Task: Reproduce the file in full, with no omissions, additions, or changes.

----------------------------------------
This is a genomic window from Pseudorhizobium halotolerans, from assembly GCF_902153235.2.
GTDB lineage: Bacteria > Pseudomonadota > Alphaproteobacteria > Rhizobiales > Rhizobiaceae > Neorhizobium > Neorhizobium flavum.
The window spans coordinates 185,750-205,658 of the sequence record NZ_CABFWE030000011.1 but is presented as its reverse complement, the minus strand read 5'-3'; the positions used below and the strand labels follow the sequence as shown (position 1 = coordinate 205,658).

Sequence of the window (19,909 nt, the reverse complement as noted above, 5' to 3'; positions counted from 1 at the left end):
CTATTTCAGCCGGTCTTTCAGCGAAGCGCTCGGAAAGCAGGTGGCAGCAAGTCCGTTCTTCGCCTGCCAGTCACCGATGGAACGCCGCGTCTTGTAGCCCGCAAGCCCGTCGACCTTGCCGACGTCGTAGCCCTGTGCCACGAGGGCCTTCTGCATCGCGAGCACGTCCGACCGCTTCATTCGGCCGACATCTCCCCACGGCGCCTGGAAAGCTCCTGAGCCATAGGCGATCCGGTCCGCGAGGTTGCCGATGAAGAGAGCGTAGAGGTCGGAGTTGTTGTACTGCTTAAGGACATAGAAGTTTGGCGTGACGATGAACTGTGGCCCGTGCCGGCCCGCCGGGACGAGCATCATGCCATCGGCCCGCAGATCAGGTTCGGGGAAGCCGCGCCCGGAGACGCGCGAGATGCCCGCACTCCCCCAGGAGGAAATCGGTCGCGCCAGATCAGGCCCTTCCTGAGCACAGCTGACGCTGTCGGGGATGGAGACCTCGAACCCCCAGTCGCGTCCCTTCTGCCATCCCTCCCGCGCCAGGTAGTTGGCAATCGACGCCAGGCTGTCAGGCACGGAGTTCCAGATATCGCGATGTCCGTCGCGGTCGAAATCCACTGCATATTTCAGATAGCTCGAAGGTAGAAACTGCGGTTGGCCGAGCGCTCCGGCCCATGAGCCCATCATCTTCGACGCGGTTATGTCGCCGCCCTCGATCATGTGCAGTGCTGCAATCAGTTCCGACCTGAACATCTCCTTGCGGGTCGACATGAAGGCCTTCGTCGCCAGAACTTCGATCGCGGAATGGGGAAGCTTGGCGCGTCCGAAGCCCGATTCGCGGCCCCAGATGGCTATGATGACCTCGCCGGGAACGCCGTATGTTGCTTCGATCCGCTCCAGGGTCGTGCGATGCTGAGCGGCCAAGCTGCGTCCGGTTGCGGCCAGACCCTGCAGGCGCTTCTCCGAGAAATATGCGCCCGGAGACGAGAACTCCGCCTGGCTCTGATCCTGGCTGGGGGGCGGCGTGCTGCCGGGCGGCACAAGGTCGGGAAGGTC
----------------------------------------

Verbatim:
This is a genomic window from Pseudorhizobium halotolerans, from assembly GCF_902153235.2.
GTDB lineage: Bacteria > Pseudomonadota > Alphaproteobacteria > Rhizobiales > Rhizobiaceae > Neorhizobium > Neorhizobium flavum.
The window spans coordinates 185,750-205,658 of the sequence record NZ_CABFWE030000011.1 but is presented as its reverse complement, the minus strand read 5'-3'; the positions used below and the strand labels follow the sequence as shown (position 1 = coordinate 205,658).

Sequence of the window (19,909 nt, the reverse complement as noted above, 5' to 3'; positions counted from 1 at the left end):
CTATTTCAGCCGGTCTTTCAGCGAAGCGCTCGGAAAGCAGGTGGCAGCAAGTCCGTTCTTCGCCTGCCAGTCACCGATGGAACGCCGCGTCTTGTAGCCCGCAAGCCCGTCGACCTTGCCGACGTCGTAGCCCTGTGCCACGAGGGCCTTCTGCATCGCGAGCACGTCCGACCGCTTCATTCGGCCGACATCTCCCCACGGCGCCTGGAAAGCTCCTGAGCCATAGGCGATCCGGTCCGCGAGGTTGCCGATGAAGAGAGCGTAGAGGTCGGAGTTGTTGTACTGCTTAAGGACATAGAAGTTTGGCGTGACGATGAACTGTGGCCCGTGCCGGCCCGCCGGGACGAGCATCATGCCATCGGCCCGCAGATCAGGTTCGGGGAAGCCGCGCCCGGAGACGCGCGAGATGCCCGCACTCCCCCAGGAGGAAATCGGTCGCGCCAGATCAGGCCCTTCCTGAGCACAGCTGACGCTGTCGGGGATGGAGACCTCGAACCCCCAGTCGCGTCCCTTCTGCCATCCCTCCCGCGCCAGGTAGTTGGCAATCGACGCCAGGCTGTCAGGCACGGAGTTCCAGATATCGCGATGTCCGTCGCGGTCGAAATCCACTGCATATTTCAGATAGCTCGAAGGTAGAAACTGCGGTTGGCCGAGCGCTCCGGCCCATGAGCCCATCATCTTCGACGCGGTTATGTCGCCGCCCTCGATCATGTGCAGTGCTGCAATCAGTTCCGACCTGAACATCTCCTTGCGGGTCGACATGAAGGCCTTCGTCGCCAGAACTTCGATCGCGGAATGGGGAAGCTTGGCGCGTCCGAAGCCCGATTCGCGGCCCCAGATGGCTATGATGACCTCGCCGGGAACGCCGTATGTTGCTTCGATCCGCTCCAGGGTCGTGCGATGCTGAGCGGCCAAGCTGCGTCCGGTTGCGGCCAGACCCTGCAGGCGCTTCTCCGAGAAATATGCGCCCGGAGACGAGAACTCCGCCTGGCTCTGATCCTGGCTGGGGGGCGGCGTGCTGCCGGGCGGCACAAGGTCGGGAAGGTC